May 5, 2011
Jonathan Goldman celebrates the publication of his book Modernism Is the Literature of Celebrity, offering a startling new theory of early 20th century culture and the formal experiments that constitute modernist literature’s unmistakable legacy.
The mass technology and reproducible images saturating early 1900s society led to an elevation of celebrity as the very definition of what it still meant to be a person, while also turning individuals into brand-names, commodities, objects. The literature of the first half of the 20th century, far from rejecting this celebrity logic, participated in it. The innovations of writers such as James Joyce, Gertrude Stein and company—the very techniques that supposedly remove modernist authors from lowbrow popular culture–contribute to celebrity the idea of the author as icon.
Goldman's work, merging archival research and textual interpretation, addresses Charlie Chaplin's disdain for synchronized sound, Gertrude Stein's name-dropping, James Joyce's jokes, Oscar Wilde's fur coat, and the real reason Superman can fly.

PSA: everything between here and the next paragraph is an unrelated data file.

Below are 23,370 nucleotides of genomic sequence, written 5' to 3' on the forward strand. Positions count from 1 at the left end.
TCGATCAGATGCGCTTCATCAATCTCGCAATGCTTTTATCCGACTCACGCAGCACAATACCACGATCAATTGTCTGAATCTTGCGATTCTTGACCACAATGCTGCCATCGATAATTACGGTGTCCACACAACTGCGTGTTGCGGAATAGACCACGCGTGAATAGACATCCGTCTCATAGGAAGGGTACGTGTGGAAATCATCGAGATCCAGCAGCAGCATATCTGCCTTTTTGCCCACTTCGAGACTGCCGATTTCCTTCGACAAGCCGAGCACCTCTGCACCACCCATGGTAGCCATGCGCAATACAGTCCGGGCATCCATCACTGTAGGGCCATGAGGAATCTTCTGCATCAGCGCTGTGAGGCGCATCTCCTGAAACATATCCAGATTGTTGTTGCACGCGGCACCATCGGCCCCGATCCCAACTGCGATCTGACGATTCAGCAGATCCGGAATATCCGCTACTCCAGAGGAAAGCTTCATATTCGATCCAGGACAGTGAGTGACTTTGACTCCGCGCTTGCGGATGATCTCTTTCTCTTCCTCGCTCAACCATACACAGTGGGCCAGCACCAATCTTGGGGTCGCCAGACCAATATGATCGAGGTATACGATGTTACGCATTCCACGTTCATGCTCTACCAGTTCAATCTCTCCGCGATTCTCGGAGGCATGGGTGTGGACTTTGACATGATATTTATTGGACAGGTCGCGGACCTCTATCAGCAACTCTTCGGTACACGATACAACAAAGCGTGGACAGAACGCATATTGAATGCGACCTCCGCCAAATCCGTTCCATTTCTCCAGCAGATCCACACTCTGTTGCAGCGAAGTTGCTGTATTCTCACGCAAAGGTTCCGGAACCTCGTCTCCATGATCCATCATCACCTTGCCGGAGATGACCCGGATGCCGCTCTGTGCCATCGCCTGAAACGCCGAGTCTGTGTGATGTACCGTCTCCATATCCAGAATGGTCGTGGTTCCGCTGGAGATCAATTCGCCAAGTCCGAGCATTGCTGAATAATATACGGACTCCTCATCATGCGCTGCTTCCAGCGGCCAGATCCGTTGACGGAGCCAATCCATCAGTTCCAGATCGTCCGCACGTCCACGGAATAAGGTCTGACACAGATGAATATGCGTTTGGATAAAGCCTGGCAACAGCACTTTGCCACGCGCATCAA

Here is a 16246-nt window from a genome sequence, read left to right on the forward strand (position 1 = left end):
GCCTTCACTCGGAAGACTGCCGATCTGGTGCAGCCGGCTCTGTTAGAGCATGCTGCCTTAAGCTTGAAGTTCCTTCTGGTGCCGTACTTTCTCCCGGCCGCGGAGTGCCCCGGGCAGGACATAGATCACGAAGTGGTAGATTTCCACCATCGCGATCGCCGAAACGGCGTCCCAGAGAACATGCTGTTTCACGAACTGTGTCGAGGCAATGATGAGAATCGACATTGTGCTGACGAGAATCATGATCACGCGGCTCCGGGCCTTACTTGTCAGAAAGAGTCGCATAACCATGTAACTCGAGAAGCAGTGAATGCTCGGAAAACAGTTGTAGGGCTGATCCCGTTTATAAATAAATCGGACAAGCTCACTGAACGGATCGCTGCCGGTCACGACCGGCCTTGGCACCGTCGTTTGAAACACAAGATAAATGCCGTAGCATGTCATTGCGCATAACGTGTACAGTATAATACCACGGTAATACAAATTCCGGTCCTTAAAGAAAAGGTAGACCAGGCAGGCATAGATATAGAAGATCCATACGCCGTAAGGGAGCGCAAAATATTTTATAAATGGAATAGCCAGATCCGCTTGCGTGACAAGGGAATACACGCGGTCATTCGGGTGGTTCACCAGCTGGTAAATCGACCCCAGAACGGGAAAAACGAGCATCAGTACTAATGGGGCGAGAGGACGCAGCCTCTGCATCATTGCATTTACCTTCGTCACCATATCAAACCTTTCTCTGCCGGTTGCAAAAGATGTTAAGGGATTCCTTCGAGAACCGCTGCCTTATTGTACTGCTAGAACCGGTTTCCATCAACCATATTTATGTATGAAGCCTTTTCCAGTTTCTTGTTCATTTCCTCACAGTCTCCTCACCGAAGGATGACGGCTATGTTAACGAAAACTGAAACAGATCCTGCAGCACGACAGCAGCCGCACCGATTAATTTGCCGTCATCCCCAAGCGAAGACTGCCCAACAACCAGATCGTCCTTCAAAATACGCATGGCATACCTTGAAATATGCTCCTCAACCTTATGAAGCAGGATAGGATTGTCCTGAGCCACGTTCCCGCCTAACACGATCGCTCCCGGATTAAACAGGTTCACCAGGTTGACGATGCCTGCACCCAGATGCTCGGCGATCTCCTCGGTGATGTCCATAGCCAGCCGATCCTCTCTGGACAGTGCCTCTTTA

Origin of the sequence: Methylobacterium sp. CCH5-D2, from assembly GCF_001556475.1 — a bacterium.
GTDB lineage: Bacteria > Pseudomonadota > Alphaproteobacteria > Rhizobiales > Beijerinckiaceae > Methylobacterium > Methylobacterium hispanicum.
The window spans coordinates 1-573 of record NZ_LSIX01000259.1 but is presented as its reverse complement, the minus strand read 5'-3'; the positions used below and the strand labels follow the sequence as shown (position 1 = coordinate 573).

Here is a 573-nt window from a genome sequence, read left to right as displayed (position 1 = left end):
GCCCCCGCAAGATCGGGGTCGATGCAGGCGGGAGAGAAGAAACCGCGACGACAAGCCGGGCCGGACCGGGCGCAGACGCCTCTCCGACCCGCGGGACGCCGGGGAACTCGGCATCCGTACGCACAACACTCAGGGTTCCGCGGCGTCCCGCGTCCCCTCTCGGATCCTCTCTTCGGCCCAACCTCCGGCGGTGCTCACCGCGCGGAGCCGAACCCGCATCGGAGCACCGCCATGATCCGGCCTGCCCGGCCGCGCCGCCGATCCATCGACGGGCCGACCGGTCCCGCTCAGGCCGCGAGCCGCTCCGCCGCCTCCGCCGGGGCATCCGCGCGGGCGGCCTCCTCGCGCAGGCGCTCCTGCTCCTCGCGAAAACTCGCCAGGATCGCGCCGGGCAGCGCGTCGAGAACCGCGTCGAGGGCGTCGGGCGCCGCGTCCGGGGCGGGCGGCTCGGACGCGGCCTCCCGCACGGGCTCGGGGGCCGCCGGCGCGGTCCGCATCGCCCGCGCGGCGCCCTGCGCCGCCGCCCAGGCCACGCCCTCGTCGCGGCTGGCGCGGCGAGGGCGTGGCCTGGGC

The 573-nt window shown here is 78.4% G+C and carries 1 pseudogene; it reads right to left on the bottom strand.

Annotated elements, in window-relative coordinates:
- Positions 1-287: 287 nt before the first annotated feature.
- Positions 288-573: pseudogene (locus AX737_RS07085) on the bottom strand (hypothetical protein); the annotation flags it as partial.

A Writer in Residence in the Library’s Wertheim Study, Jonathan Goldman, PhD, is Assistant Professor of English at the New York Institute of Technology’s Manhattan campus. Goldman has made modernism and celebrity his particular field of expertise, co-editing a volume of essays titled Modernist Star Maps: Celebrity, Modernity, Culture (Ashgate 2010). He has published essays about 20th century culture in the journals Novel and Narrative and in the collection The Rise and Reason of Comics and Graphic Literature (McFarland 2010). He earned his doctorate at Brown University and his BA at UC Berkeley.
Modernism Is the Literature of Celebrity will be available for sale and signing after the lecture.